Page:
Successful team building

by Ian Campbell October 6, 2022
How a company sailing trip to the British Virgin Islands turned out to be one of the most successful team building activities.

Team building is one of the most fraught responsibilities of a CEO.

I remember the old days when corporate retreats involved Outward Bound programs with rope bridges and trust falls were all the rage. Now I love my staff, and if you ask them in front of me, they’ll tell you I’m the best boss ever, but I am in no way delusional enough to do a trust fall with any of them.

Our team outing last summer was a trip to the British Virgin Islands. Three, 51-foot powered catamarans with no captains made for a challenging and fun week. Ignoring the alcohol-infused stories, driving the boat, picking up moorings, tying fenders (really, you guys can’t tie a knot), and filling water tanks (I kid you not, both Sam and Charlie dragged the water hose to the end of the dock then stared at both ends as if water would magically pour out), put constant demands on the team for mutual support and generated a sense of community that’s hard to replicate anywhere else.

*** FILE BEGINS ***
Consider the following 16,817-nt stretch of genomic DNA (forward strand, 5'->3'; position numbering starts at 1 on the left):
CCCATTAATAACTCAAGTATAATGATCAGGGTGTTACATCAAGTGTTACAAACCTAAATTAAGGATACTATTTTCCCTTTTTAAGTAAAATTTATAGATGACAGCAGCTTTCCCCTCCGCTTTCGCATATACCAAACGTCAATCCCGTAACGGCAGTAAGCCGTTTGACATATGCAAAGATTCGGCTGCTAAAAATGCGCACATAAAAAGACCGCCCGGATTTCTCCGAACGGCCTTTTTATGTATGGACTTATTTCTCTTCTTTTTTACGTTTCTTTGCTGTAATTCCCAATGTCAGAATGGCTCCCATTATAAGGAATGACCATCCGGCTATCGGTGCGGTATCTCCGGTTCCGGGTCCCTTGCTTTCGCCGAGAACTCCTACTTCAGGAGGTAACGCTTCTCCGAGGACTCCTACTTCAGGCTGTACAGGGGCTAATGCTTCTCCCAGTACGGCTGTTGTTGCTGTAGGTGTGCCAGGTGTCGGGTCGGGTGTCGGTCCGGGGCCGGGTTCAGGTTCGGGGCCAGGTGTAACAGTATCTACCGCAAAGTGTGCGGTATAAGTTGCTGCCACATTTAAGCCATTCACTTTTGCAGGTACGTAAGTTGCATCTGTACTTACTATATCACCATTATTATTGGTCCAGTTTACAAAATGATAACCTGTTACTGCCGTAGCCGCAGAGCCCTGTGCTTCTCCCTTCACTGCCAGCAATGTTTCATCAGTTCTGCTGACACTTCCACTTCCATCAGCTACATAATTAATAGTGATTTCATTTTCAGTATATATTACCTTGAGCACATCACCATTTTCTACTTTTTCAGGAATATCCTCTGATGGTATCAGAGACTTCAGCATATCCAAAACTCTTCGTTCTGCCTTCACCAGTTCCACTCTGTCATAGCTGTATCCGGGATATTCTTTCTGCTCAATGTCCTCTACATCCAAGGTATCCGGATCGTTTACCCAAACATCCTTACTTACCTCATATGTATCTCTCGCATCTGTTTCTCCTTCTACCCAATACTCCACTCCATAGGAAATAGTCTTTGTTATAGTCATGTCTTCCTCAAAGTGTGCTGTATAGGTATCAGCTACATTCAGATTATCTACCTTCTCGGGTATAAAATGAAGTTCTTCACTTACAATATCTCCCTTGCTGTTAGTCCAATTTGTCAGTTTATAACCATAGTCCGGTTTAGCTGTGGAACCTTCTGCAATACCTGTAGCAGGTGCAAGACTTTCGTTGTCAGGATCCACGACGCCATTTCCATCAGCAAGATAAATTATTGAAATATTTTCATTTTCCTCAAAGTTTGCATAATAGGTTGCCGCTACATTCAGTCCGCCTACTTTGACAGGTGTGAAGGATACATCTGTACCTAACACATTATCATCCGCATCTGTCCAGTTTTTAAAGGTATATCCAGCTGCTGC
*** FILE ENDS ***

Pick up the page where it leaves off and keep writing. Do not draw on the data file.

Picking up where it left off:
I recently saw an updated video of that week and that got me thinking about why it was such a successful team building exercise.

First, it was honest. Isn’t the whole point of team building to forge deeper relationships among a team? No contrived escape room or axe throwing (a horrifying thought), the week was an honest adventure with unseen challenges to overcome.

Second, real challenges build trust. You can’t moor a boat like that by yourself. The team needs to rely on each other to get the task done and there’s no option to fail. The smile on Isaac’s face when, as captain, he was pulling into a mooring at Peter Island said it all. By that point, he knew his team would do their jobs flawlessly and they did. Of course, I still told him he came into the bay like the opening scene from a Fast And Furious movie but in reality, I couldn’t be prouder of what he accomplished on his boat in that one week.

Third, we failed at a few things. Not many but there were challenges that had to be overcome (food, water, rum), and team dynamics that required diplomacy to survive the week. It worked because it had to.

Fourth, it was genuinely fun. Running out of alcohol on the last day only to find out one boat had a secret stash of tequila turned into an act that bordered on piracy. Trevor and Cam in matching speedo’s (don’t ask but we have the picture), and the two nights at the Willy-T’s were memorable, to say the least.

I could go on but for me it was the best team-building week I could hope for, and that was because it was disguised as a fun company trip.

We’re always looking for new folks to join the team, so if you’re interested check out our careers page.

I’m thinking of Kilimanjaro next.